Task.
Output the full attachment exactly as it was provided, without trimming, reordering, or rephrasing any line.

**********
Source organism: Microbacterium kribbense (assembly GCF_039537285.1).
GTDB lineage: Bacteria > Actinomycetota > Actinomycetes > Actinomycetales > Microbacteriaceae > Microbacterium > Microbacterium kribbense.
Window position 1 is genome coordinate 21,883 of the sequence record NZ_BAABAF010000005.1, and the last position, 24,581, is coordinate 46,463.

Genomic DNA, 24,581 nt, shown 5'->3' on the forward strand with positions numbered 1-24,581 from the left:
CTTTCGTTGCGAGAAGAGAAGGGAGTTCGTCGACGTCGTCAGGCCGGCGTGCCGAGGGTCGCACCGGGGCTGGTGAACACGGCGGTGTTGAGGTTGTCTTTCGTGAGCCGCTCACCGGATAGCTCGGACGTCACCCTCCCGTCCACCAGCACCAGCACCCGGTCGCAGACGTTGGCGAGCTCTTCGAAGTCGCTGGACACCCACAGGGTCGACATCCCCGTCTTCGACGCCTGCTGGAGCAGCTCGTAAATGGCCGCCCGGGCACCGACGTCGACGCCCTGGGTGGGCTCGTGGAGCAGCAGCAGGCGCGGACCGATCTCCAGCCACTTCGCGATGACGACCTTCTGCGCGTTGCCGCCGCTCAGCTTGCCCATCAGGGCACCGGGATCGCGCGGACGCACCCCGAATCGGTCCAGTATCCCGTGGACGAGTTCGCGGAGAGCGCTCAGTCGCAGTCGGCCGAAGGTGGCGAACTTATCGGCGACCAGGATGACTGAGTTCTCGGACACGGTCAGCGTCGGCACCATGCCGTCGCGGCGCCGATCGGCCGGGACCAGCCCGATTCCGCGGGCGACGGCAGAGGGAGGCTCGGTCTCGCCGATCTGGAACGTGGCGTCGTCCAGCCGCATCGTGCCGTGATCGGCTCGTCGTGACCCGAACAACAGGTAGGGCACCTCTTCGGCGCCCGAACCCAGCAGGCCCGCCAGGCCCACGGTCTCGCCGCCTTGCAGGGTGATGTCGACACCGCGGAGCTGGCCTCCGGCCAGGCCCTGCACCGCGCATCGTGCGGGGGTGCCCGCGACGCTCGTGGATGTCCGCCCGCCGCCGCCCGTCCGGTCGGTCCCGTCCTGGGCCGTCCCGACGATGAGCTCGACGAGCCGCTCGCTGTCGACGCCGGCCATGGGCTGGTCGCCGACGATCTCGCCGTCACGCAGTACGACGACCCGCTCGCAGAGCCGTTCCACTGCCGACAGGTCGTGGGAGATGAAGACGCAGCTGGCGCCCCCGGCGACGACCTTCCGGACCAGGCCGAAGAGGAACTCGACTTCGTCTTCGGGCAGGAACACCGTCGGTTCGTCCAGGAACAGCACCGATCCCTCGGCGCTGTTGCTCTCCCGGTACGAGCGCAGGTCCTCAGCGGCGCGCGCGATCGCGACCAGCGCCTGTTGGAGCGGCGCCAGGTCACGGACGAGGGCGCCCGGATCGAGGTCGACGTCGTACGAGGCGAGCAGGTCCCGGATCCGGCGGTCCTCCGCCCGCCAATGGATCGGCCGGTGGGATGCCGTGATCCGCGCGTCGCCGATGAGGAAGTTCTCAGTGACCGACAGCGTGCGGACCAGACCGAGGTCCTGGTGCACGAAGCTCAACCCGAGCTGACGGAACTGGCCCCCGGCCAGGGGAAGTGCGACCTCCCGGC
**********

Source organism: Microbacterium kribbense (assembly GCF_039537285.1).
GTDB lineage: Bacteria > Actinomycetota > Actinomycetes > Actinomycetales > Microbacteriaceae > Microbacterium > Microbacterium kribbense.
Window position 1 is genome coordinate 21,883 of the sequence record NZ_BAABAF010000005.1, and the last position, 24,581, is coordinate 46,463.

Genomic DNA, 24,581 nt, shown 5'->3' on the forward strand with positions numbered 1-24,581 from the left:
CTTTCGTTGCGAGAAGAGAAGGGAGTTCGTCGACGTCGTCAGGCCGGCGTGCCGAGGGTCGCACCGGGGCTGGTGAACACGGCGGTGTTGAGGTTGTCTTTCGTGAGCCGCTCACCGGATAGCTCGGACGTCACCCTCCCGTCCACCAGCACCAGCACCCGGTCGCAGACGTTGGCGAGCTCTTCGAAGTCGCTGGACACCCACAGGGTCGACATCCCCGTCTTCGACGCCTGCTGGAGCAGCTCGTAAATGGCCGCCCGGGCACCGACGTCGACGCCCTGGGTGGGCTCGTGGAGCAGCAGCAGGCGCGGACCGATCTCCAGCCACTTCGCGATGACGACCTTCTGCGCGTTGCCGCCGCTCAGCTTGCCCATCAGGGCACCGGGATCGCGCGGACGCACCCCGAATCGGTCCAGTATCCCGTGGACGAGTTCGCGGAGAGCGCTCAGTCGCAGTCGGCCGAAGGTGGCGAACTTATCGGCGACCAGGATGACTGAGTTCTCGGACACGGTCAGCGTCGGCACCATGCCGTCGCGGCGCCGATCGGCCGGGACCAGCCCGATTCCGCGGGCGACGGCAGAGGGAGGCTCGGTCTCGCCGATCTGGAACGTGGCGTCGTCCAGCCGCATCGTGCCGTGATCGGCTCGTCGTGACCCGAACAACAGGTAGGGCACCTCTTCGGCGCCCGAACCCAGCAGGCCCGCCAGGCCCACGGTCTCGCCGCCTTGCAGGGTGATGTCGACACCGCGGAGCTGGCCTCCGGCCAGGCCCTGCACCGCGCATCGTGCGGGGGTGCCCGCGACGCTCGTGGATGTCCGCCCGCCGCCGCCCGTCCGGTCGGTCCCGTCCTGGGCCGTCCCGACGATGAGCTCGACGAGCCGCTCGCTGTCGACGCCGGCCATGGGCTGGTCGCCGACGATCTCGCCGTCACGCAGTACGACGACCCGCTCGCAGAGCCGTTCCACTGCCGACAGGTCGTGGGAGATGAAGACGCAGCTGGCGCCCCCGGCGACGACCTTCCGGACCAGGCCGAAGAGGAACTCGACTTCGTCTTCGGGCAGGAACACCGTCGGTTCGTCCAGGAACAGCACCGATCCCTCGGCGCTGTTGCTCTCCCGGTACGAGCGCAGGTCCTCAGCGGCGCGCGCGATCGCGACCAGCGCCTGTTGGAGCGGCGCCAGGTCACGGACGAGGGCGCCCGGATCGAGGTCGACGTCGTACGAGGCGAGCAGGTCCCGGATCCGGCGGTCCTCCGCCCGCCAATGGATCGGCCGGTGGGATGCCGTGATCCGCGCGTCGCCGATGAGGAAGTTCTCAGTGACCGACAGCGTGCGGACCAGACCGAGGTCCTGGTGCACGAAGCTCAACCCGAGCTGACGGAACTGGCCCCCGGCCAGGGGAAGTGCGACCTCCCGGC